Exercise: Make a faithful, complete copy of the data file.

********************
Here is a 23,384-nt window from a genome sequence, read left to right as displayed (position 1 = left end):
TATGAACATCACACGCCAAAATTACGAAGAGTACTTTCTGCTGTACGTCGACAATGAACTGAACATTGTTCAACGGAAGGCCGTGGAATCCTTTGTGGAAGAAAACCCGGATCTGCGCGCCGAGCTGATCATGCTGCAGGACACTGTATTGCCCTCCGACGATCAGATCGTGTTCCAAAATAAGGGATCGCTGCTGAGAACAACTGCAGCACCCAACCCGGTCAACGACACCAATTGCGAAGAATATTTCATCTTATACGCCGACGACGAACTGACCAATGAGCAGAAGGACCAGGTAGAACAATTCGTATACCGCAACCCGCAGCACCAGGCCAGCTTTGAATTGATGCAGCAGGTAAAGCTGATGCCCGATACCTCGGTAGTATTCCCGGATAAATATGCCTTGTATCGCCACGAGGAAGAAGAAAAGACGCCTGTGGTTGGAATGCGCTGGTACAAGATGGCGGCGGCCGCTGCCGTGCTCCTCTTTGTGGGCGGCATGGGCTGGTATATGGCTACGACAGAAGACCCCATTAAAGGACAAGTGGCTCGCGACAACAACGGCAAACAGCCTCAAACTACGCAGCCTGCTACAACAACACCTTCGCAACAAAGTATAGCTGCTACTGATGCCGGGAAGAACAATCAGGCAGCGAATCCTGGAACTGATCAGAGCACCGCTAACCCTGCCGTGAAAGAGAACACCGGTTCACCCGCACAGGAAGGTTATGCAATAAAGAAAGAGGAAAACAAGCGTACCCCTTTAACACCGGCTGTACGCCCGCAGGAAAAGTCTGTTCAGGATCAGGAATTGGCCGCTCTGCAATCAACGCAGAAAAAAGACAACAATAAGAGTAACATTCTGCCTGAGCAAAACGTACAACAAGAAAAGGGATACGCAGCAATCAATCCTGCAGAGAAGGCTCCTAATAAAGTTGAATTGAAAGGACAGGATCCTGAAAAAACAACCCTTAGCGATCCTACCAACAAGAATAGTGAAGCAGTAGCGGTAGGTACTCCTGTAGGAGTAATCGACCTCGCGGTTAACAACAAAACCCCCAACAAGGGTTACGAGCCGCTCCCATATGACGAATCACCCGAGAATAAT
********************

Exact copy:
Here is a 23,384-nt window from a genome sequence, read left to right as displayed (position 1 = left end):
TATGAACATCACACGCCAAAATTACGAAGAGTACTTTCTGCTGTACGTCGACAATGAACTGAACATTGTTCAACGGAAGGCCGTGGAATCCTTTGTGGAAGAAAACCCGGATCTGCGCGCCGAGCTGATCATGCTGCAGGACACTGTATTGCCCTCCGACGATCAGATCGTGTTCCAAAATAAGGGATCGCTGCTGAGAACAACTGCAGCACCCAACCCGGTCAACGACACCAATTGCGAAGAATATTTCATCTTATACGCCGACGACGAACTGACCAATGAGCAGAAGGACCAGGTAGAACAATTCGTATACCGCAACCCGCAGCACCAGGCCAGCTTTGAATTGATGCAGCAGGTAAAGCTGATGCCCGATACCTCGGTAGTATTCCCGGATAAATATGCCTTGTATCGCCACGAGGAAGAAGAAAAGACGCCTGTGGTTGGAATGCGCTGGTACAAGATGGCGGCGGCCGCTGCCGTGCTCCTCTTTGTGGGCGGCATGGGCTGGTATATGGCTACGACAGAAGACCCCATTAAAGGACAAGTGGCTCGCGACAACAACGGCAAACAGCCTCAAACTACGCAGCCTGCTACAACAACACCTTCGCAACAAAGTATAGCTGCTACTGATGCCGGGAAGAACAATCAGGCAGCGAATCCTGGAACTGATCAGAGCACCGCTAACCCTGCCGTGAAAGAGAACACCGGTTCACCCGCACAGGAAGGTTATGCAATAAAGAAAGAGGAAAACAAGCGTACCCCTTTAACACCGGCTGTACGCCCGCAGGAAAAGTCTGTTCAGGATCAGGAATTGGCCGCTCTGCAATCAACGCAGAAAAAAGACAACAATAAGAGTAACATTCTGCCTGAGCAAAACGTACAACAAGAAAAGGGATACGCAGCAATCAATCCTGCAGAGAAGGCTCCTAATAAAGTTGAATTGAAAGGACAGGATCCTGAAAAAACAACCCTTAGCGATCCTACCAACAAGAATAGTGAAGCAGTAGCGGTAGGTACTCCTGTAGGAGTAATCGACCTCGCGGTTAACAACAAAACCCCCAACAAGGGTTACGAGCCGCTCCCATATGACGAATCACCCGAGAATAAT